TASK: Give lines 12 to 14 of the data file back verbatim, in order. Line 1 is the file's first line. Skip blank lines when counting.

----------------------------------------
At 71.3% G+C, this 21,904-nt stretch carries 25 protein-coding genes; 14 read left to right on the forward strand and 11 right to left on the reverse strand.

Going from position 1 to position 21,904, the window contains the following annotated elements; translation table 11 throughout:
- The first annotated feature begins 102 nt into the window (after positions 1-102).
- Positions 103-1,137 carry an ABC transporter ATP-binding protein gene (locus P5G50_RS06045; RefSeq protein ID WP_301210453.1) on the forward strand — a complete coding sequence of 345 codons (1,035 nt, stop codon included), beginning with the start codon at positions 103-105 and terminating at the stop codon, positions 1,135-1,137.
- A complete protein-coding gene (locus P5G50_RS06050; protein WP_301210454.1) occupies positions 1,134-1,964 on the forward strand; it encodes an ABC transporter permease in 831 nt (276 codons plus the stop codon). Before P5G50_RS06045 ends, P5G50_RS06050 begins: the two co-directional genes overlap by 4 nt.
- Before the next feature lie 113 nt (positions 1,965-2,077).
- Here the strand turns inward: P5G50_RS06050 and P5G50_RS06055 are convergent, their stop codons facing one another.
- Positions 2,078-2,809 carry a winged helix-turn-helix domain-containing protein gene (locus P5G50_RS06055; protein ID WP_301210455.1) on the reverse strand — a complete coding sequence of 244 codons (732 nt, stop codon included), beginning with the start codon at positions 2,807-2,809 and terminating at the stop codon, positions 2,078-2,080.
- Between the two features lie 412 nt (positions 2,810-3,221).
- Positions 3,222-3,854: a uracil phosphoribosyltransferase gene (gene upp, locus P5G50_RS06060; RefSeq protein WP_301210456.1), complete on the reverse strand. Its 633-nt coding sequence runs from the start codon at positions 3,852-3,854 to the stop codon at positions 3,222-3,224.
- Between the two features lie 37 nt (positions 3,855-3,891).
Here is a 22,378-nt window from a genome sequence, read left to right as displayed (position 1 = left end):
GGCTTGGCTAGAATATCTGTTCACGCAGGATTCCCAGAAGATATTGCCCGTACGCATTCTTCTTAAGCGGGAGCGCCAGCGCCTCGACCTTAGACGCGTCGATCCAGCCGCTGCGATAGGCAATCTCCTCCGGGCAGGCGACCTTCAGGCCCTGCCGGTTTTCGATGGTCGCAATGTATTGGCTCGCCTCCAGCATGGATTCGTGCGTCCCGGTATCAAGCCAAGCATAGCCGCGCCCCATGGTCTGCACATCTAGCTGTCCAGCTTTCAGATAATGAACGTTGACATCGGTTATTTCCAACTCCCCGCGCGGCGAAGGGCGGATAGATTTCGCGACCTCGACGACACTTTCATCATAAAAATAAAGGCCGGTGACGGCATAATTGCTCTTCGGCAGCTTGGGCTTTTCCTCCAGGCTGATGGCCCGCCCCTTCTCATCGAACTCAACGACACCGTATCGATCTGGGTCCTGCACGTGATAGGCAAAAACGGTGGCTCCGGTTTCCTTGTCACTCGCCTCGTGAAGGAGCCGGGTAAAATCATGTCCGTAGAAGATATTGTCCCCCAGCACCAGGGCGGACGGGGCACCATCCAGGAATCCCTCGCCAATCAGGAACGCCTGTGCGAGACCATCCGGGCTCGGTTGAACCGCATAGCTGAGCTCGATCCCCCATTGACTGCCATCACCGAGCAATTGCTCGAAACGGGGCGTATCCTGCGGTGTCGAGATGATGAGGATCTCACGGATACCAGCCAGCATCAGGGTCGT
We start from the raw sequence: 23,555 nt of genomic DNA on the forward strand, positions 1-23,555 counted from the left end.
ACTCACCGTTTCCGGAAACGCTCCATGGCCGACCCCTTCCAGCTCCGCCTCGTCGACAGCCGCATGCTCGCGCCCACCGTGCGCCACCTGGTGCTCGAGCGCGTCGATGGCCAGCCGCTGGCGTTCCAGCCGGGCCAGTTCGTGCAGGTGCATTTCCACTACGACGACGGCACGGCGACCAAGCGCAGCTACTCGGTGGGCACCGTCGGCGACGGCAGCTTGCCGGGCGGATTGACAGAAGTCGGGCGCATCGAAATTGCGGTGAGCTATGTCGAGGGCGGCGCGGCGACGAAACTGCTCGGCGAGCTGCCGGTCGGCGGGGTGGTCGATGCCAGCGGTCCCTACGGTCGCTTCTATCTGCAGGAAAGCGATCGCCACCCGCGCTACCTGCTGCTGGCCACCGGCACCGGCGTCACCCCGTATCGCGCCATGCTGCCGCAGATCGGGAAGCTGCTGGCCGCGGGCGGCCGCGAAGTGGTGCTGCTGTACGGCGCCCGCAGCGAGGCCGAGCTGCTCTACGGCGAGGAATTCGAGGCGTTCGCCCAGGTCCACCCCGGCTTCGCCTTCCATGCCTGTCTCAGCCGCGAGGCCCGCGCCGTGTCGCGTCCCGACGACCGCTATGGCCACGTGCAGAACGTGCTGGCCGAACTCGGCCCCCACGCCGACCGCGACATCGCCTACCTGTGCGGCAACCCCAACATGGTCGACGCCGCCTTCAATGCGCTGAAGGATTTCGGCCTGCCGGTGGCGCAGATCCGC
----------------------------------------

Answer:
Here is a 22,378-nt window from a genome sequence, read left to right as displayed (position 1 = left end):
GGCTTGGCTAGAATATCTGTTCACGCAGGATTCCCAGAAGATATTGCCCGTACGCATTCTTCTTAAGCGGGAGCGCCAGCGCCTCGACCTTAGACGCGTCGATCCAGCCGCTGCGATAGGCAATCTCCTCCGGGCAGGCGACCTTCAGGCCCTGCCGGTTTTCGATGGTCGCAATGTATTGGCTCGCCTCCAGCATGGATTCGTGCGTCCCGGTATCAAGCCAAGCATAGCCGCGCCCCATGGTCTGCACATCTAGCTGTCCAGCTTTCAGATAATGAACGTTGACATCGGTTATTTCCAACTCCCCGCGCGGCGAAGGGCGGATAGATTTCGCGACCTCGACGACACTTTCATCATAAAAATAAAGGCCGGTGACGGCATAATTGCTCTTCGGCAGCTTGGGCTTTTCCTCCAGGCTGATGGCCCGCCCCTTCTCATCGAACTCAACGACACCGTATCGATCTGGGTCCTGCACGTGATAGGCAAAAACGGTGGCTCCGGTTTCCTTGTCACTCGCCTCGTGAAGGAGCCGGGTAAAATCATGTCCGTAGAAGATATTGTCCCCCAGCACCAGGGCGGACGGGGCACCATCCAGGAATCCCTCGCCAATCAGGAACGCCTGTGCGAGACCATCCGGGCTCGGTTGAACCGCATAGCTGAGCTCGATCCCCCATTGACTGCCATCACCGAGCAATTGCTCGAAACGGGGCGTATCCTGCGGTGTCGAGATGATGAGGATCTCACGGATACCAGCCAGCATCAGGGTCGT
We start from the raw sequence: 23,555 nt of genomic DNA on the forward strand, positions 1-23,555 counted from the left end.